Biofuels

Pyrolysis Oil

Battelle experts recently surpassed the 1,200-hour mark of continuous operation on a single catalyst during hydrotreatment of bio-oil created by a mobile catalytic pyrolysis unit. Battelle team passes important department of energy pyrolysis milestone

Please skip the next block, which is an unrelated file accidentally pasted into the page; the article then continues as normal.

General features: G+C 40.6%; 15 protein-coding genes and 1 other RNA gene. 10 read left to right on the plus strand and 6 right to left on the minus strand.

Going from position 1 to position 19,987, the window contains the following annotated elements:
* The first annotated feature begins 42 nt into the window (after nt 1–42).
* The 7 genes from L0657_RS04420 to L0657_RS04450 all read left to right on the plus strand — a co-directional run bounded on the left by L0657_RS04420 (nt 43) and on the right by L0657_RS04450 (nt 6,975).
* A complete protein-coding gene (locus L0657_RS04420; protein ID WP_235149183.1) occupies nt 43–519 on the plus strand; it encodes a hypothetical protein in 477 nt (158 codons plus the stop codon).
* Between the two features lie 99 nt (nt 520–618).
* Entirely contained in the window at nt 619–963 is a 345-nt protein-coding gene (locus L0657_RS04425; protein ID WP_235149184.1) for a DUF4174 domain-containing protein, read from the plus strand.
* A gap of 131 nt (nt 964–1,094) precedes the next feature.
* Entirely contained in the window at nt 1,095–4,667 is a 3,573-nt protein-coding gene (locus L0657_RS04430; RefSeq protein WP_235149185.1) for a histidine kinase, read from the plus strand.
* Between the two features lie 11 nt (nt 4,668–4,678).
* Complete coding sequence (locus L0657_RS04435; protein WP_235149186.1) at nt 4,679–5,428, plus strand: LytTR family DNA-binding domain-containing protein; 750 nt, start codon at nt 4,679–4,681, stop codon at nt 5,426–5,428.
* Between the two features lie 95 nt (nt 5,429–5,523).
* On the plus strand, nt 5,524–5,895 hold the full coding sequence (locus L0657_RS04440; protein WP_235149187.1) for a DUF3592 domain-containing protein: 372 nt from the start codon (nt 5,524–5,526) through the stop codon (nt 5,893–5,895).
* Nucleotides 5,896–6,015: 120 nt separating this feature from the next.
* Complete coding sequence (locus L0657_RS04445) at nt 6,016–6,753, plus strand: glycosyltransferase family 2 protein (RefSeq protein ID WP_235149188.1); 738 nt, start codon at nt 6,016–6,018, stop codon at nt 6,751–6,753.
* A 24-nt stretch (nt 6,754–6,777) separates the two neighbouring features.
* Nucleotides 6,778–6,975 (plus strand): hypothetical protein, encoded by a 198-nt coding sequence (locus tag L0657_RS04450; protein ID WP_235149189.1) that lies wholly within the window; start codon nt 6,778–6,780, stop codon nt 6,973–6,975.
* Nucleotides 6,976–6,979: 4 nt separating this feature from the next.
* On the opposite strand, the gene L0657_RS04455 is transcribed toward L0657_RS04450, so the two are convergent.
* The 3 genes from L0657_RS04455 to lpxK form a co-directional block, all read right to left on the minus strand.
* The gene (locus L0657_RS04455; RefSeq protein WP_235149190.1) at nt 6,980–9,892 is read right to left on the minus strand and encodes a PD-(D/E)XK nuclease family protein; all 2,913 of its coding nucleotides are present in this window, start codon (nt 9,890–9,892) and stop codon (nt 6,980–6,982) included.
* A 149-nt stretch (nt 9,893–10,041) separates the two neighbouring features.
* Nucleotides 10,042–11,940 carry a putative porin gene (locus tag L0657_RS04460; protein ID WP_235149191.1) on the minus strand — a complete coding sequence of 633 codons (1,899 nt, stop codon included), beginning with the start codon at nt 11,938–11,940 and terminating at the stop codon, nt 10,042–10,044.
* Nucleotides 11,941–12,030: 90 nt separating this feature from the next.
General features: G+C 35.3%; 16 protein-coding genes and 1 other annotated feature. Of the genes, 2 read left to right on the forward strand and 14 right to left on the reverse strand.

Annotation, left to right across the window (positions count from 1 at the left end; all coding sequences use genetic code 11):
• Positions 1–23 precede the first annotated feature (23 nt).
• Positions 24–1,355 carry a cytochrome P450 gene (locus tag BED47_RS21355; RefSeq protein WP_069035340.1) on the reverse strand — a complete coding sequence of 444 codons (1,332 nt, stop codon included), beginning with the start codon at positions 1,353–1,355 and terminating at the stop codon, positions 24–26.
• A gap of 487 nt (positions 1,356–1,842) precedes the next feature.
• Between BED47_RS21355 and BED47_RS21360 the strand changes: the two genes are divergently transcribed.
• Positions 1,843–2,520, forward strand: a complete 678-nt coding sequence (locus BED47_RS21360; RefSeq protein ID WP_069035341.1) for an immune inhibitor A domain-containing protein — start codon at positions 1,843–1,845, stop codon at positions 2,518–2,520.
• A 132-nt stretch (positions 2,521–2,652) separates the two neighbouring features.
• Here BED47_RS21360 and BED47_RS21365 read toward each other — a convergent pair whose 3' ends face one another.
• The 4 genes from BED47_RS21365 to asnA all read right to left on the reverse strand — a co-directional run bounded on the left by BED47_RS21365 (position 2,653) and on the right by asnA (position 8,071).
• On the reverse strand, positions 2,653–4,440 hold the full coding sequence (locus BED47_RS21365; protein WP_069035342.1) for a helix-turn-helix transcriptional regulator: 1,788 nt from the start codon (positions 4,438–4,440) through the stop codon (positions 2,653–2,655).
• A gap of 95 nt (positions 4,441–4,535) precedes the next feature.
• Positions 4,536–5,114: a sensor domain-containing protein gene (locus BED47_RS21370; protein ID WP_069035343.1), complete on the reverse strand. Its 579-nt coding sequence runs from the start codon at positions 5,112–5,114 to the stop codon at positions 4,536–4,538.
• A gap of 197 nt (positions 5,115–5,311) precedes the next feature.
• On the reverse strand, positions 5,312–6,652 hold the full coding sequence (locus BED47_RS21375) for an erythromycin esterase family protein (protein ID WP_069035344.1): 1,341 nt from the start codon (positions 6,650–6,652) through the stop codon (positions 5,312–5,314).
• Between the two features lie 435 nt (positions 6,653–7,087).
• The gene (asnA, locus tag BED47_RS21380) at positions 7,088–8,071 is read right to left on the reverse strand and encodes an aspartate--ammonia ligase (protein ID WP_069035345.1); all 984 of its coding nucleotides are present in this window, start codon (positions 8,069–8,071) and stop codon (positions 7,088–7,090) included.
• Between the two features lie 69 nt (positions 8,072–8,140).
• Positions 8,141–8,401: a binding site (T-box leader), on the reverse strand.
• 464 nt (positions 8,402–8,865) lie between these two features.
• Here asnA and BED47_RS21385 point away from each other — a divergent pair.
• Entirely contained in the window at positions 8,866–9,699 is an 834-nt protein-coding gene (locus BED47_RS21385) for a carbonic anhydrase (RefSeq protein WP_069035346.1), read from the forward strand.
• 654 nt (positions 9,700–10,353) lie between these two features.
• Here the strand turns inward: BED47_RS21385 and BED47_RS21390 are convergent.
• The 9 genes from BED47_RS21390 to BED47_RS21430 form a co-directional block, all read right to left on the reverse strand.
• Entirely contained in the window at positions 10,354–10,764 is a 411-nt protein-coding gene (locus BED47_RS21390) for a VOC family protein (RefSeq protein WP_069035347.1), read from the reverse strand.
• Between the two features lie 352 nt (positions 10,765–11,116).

April 22, 2015 - Scientists at the U.S-based company Battelle recently succeeded at the United States Department of Energy (DOE) challenge of making commercially viable transportation fuels from biomass pyrolysis. The team demonstrated the durability of a continuous hydrotreatment process that converts bio oil from biomass pyrolysis into transportation and aviation fuels. The DOE's specific challenge was to demonstrate at least 1,000 hours of bio oil hydrotreatment on a single catalyst charge, while producing a fuel product suitable as a transportation fuel-blend stock at commercially realistic yield. Longevity of hydrotreatment catalysts has long been the Achilles' heel for converting biomass pyrolysis oils to biofuels. Battelle, with its proprietary process and the help of Pacific Northwest National Laboratory (PNNL), was able to overcome and surpass this hurdle relatively quickly, and now has successfully registered more than 1,200 hours on its hydrotreatment catalysts. Scientists and engineers have set their sights on achieving the commercial standard of 4,000 hours in the near future. Zia Abdullah, Institute Fellow at Battelle, was the principal investigator on the project. "I am grateful to the DOE for their partnership in this effort and to Battelle's leadership for their ongoing commitment," says Abdullah. Marathon Petroleum Corporation provided Battelle with some support in the DOE and helped in assessing the biofuel product. Scientists at PNNL developed bio oil stabilization catalysts for Battelle's process. John Holladay, manager of the biomass sector at PNNL, agrees. "This is how public-private partnerships are supposed to work and it couldn't have happened without DOE's support," he says. Battelle's leadership is committed to biofuels but see the best near term market opportunities in biochemicals. "Biochemicals to enable biofuels," notes Drew Bond, vice president for technology commercialization for Battelle's energy, health and environment business. "Simply put, that's our strategy. And we're not alone in this but I can say that we are quite far along thanks to the foresight of our leadership." Since 2011, Marty Toomajian, president of Battelle's energy, health and environment business, has led Battelle's efforts to commercialize a distributed pyrolysis system for bio oil production. "Energy security is all about energy supply diversity," he says. "We have tremendous fossil reserves in our country that should not be taken for granted. But neither should we take our renewable resources for granted. That's why our work at Battelle spans across both, with the goal to maximize our fossil and renewable resources, which aligns with the President's "all the above" strategy in the energy sector." Battelle has also made significant progress towards commercializing its modular pyrolysis systems. It already has scaled up its proprietary technology from concept to a pilot system that processes more than one ton of biomass per day.  It was Battelle's ton-per-day pilot system that supplied the bio oil for its DOE-funded hydrotreating project. Adding to the achievements and near-term commercial focus, late last year Battelle entered into a strategic partnership with Equinox Chemicals, a specialty chemical manufacturer. Together, they seek to use the platform pyrolysis technology for the production of biopolyols and biochemicals with applications in multiple, rapidly growing, high-value markets.